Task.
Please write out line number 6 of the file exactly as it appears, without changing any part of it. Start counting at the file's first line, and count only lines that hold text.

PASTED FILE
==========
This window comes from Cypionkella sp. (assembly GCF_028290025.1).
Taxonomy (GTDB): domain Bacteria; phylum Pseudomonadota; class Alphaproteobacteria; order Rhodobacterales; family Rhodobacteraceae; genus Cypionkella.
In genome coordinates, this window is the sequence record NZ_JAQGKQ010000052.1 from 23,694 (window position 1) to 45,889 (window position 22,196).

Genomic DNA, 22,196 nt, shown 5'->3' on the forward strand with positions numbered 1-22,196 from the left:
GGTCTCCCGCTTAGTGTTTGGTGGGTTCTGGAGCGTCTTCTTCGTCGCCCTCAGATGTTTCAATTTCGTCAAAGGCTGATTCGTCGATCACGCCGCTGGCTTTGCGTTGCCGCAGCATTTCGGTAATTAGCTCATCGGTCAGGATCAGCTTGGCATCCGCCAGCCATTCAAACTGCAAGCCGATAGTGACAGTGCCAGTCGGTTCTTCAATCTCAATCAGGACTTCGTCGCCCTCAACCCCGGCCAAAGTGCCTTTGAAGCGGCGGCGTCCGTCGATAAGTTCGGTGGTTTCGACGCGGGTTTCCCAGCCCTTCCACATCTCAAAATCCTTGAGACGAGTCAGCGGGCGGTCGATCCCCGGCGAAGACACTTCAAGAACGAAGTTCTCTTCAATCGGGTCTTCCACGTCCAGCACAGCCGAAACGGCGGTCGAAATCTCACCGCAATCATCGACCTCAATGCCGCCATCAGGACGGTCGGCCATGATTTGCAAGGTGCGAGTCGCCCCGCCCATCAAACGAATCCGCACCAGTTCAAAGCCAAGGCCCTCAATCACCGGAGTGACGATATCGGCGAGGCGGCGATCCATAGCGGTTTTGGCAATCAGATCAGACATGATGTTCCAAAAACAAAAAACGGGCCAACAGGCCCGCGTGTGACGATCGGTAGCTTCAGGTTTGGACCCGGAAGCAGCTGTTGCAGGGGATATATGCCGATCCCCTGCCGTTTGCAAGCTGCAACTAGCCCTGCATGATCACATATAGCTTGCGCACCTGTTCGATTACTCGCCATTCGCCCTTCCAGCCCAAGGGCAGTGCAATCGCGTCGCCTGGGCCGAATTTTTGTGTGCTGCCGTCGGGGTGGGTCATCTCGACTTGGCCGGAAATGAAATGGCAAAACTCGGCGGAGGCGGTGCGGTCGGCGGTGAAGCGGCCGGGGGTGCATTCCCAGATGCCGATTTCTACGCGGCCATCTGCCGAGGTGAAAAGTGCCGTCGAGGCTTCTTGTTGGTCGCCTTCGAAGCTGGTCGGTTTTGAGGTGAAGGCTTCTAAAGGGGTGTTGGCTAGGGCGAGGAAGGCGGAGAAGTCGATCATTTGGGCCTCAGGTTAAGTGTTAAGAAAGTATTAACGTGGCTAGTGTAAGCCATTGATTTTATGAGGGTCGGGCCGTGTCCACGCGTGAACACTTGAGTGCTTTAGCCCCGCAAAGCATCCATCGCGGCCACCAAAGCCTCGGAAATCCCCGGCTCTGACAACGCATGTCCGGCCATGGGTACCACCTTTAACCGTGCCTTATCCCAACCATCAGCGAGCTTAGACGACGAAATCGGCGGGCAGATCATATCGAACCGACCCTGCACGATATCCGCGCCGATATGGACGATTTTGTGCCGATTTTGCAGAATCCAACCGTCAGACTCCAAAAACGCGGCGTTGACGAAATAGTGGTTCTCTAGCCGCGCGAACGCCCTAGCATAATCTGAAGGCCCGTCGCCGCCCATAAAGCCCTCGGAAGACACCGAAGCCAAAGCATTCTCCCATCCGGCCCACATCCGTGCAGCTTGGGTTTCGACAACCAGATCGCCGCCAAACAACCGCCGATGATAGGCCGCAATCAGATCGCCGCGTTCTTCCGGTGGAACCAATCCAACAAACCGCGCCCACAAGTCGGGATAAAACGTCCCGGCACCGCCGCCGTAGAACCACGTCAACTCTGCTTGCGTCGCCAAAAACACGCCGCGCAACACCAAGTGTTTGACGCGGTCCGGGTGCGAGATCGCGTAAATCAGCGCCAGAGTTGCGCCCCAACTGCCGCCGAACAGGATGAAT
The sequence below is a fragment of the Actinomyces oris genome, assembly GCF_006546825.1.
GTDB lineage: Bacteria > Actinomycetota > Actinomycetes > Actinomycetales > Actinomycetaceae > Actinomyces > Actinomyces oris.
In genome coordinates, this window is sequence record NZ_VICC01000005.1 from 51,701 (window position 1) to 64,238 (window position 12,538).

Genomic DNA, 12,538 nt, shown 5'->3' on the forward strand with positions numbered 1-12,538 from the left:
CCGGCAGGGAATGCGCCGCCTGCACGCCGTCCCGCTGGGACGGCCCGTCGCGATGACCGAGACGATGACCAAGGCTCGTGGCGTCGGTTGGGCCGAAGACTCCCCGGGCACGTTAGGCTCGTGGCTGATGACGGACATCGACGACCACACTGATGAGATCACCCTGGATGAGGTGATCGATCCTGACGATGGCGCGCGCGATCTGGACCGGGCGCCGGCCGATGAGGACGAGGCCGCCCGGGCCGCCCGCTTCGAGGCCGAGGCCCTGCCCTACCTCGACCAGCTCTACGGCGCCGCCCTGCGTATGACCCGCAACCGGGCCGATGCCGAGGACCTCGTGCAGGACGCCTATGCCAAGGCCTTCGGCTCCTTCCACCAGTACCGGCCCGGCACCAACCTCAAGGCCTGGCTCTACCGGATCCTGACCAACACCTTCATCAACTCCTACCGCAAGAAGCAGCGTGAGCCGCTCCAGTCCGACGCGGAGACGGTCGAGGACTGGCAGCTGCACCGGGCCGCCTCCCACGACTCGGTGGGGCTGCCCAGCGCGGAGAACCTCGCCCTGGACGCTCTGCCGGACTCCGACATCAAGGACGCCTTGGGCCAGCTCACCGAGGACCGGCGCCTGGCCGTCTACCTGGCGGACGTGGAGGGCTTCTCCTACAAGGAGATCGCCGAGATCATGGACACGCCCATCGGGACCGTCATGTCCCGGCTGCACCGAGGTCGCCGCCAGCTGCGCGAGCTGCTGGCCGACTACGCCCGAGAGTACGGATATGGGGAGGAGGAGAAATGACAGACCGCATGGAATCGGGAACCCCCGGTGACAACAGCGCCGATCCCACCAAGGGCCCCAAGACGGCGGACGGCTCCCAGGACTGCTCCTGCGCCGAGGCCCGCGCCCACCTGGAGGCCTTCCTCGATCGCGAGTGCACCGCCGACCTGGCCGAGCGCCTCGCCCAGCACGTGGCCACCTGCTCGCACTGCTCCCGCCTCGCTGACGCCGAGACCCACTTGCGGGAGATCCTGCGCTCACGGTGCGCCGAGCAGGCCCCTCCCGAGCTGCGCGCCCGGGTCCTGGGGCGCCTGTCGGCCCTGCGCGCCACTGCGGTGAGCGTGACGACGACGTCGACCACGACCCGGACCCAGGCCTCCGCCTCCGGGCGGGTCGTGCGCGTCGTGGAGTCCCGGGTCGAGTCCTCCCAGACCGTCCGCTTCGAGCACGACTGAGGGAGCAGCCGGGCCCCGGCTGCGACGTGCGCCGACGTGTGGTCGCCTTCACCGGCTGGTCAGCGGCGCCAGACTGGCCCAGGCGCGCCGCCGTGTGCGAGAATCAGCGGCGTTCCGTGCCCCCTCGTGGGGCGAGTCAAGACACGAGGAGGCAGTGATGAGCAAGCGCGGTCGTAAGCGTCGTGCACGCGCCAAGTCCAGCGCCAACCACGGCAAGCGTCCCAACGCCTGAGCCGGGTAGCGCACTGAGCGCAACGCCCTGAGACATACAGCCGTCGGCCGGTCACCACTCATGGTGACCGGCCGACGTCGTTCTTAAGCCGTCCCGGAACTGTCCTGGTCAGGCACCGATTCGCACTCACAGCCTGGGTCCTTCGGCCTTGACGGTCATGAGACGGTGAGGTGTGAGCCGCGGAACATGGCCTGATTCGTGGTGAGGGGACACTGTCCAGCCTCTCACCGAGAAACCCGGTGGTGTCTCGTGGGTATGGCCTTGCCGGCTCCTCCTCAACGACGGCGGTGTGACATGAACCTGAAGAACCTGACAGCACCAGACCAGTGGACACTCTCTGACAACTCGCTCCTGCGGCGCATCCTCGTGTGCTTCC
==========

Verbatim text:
The sequence below is a fragment of the Actinomyces oris genome, assembly GCF_006546825.1.